The limits to individual freedoms, refer to the crew’s lack of job control. Whilst they are obliged to carry out their professional duties, they may have conflicting ethical issues, related to operational decisions, the abuse of power, money or position.
Furthermore, the standing orders are thorough in the operational procedures on board, dress code, drugs and alcohol, with the protection of the environment, and the safety of the vessel and of the people on board, however, it is very limited with its health and wellbeing.
It is important to point out here that there is no mention of the crew emotional wellbeing. There is no mention of a policy or a procedure dealing with abuse, bullying or harassment. It simply refers to the laws under the flag state.
This means that if a crew member has a problem with or no support from the captain, then that must seek help from the flag state. In many cases crew members will lose their jobs, should they complain or ask for assistance.
The Informal Structure
The informal social structure occurs during downtime, when there are no guests on board or when the yacht is not moving. The informal behaviours focus on “how people in the organisation relate to each other” (4). Given that Superyacht crew work and play together, the boundaries between the formal and informal structures are very delicately intertwined.
There are three types of interaction that interplay with the social structure, these are understandable communications, the exercise of power and the sanctioning of one another (6). For the crew of many yachts, this can be seen with the kinship that they form with one another and the language patterns that they use,(an important consideration considering many crew do not have English as their first language).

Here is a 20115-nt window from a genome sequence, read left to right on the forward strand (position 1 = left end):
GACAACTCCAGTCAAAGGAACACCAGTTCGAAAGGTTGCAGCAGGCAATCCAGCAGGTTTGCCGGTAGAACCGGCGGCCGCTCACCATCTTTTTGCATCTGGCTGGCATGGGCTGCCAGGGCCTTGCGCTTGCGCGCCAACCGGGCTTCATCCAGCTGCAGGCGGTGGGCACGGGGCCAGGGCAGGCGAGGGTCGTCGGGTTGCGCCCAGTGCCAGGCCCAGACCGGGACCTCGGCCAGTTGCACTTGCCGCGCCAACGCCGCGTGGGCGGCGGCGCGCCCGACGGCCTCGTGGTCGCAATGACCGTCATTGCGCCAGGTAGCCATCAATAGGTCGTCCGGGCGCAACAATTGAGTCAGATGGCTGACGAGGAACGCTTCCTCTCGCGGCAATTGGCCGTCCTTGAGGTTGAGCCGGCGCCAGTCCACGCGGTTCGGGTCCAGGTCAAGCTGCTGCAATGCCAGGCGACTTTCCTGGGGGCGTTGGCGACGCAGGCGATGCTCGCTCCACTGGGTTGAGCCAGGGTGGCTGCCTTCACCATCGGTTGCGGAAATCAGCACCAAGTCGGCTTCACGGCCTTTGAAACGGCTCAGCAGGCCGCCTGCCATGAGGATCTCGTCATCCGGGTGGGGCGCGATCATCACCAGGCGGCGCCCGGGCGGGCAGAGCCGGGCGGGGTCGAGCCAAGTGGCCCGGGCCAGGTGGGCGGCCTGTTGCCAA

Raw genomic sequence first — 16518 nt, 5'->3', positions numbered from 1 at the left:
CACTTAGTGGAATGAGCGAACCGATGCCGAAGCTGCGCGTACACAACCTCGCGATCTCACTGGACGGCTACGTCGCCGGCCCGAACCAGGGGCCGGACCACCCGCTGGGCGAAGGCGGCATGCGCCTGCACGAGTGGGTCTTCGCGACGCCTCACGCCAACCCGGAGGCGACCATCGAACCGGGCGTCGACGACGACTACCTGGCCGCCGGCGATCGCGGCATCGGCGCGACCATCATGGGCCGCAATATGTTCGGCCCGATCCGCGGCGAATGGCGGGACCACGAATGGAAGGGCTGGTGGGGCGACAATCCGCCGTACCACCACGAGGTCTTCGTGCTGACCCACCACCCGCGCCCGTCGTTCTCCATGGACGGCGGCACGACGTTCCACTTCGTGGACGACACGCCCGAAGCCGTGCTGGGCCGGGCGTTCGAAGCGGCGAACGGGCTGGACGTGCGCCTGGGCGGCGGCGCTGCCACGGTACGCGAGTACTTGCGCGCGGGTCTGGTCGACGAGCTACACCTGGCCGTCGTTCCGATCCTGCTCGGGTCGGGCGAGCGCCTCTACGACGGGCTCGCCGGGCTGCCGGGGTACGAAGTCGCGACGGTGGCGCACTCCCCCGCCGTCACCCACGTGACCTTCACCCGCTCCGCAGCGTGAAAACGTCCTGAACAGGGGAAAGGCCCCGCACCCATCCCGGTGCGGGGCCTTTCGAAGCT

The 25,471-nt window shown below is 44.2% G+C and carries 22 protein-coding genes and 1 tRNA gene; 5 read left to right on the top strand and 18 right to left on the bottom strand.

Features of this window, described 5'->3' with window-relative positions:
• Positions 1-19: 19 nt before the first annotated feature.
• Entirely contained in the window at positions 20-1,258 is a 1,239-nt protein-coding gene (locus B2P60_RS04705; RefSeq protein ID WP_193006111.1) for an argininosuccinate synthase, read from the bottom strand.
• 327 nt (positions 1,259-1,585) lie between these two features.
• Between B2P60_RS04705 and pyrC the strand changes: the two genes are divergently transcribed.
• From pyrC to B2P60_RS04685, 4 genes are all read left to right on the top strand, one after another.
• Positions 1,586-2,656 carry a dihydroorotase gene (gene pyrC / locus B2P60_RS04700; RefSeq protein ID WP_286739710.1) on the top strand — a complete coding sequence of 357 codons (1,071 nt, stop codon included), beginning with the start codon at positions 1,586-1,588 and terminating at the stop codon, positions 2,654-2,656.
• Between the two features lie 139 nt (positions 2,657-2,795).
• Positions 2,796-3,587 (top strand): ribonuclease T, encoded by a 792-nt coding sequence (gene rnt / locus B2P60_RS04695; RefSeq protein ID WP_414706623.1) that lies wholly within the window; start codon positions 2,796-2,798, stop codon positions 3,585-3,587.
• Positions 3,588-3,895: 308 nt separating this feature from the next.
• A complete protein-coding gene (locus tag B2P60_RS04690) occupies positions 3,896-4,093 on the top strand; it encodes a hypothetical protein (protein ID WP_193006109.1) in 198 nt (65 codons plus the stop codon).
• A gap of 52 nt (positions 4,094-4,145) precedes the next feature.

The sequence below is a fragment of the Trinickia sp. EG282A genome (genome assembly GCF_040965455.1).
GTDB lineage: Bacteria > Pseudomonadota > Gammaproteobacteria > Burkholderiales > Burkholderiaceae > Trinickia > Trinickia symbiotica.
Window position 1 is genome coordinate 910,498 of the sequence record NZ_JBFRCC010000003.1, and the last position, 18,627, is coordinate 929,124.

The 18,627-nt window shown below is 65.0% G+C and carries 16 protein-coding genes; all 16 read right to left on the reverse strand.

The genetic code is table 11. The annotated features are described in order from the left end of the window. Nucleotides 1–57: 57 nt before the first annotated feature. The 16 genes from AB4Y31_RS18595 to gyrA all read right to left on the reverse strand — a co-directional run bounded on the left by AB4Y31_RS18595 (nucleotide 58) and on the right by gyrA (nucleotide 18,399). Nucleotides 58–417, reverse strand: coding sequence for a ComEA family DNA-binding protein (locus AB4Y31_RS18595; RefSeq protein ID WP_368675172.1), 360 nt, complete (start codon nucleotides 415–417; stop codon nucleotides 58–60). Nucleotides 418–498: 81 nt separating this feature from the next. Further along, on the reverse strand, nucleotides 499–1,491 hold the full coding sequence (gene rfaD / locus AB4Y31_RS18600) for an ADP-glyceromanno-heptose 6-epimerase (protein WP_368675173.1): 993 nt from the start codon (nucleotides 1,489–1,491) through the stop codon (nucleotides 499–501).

The routines which the crew performs either during work hours or during downtime, reinforce the social structure.
It is suggested that people are motivated to perform the routine in order to obtain ontological security, which offers comfort, order… and tension reduction (6). For the superyacht crew daily routines, offer job security and reassurance that their physical safety is guarded.
The social systems onboard superyachts can change regularly when a new crew member joins. The crew access the social norms to guide their behaviour, conform to the cultural norms and values of the yacht.
However, this can be a little challenging for many crew members at first, as it blurs their own cultural boundaries and traditional norms.
Lastly, superyacht crew tend to form an artificial family or kinship with each other. They are reliant on each other and the balancing of power (in this case their rank) is decentralised.
Furthermore, they celebrate birthdays, support and do good deeds for each other. This is beneficial for the crew as it promotes a family feeling on board which supports personal well being.
The stereotype woman who stays at home and takes care of the kids or work as secretaries is obsolete. Today, females account for almost 50% of the entire American workforce and some of them have found their way in senior management positions in industries that have formerly been dominated by males.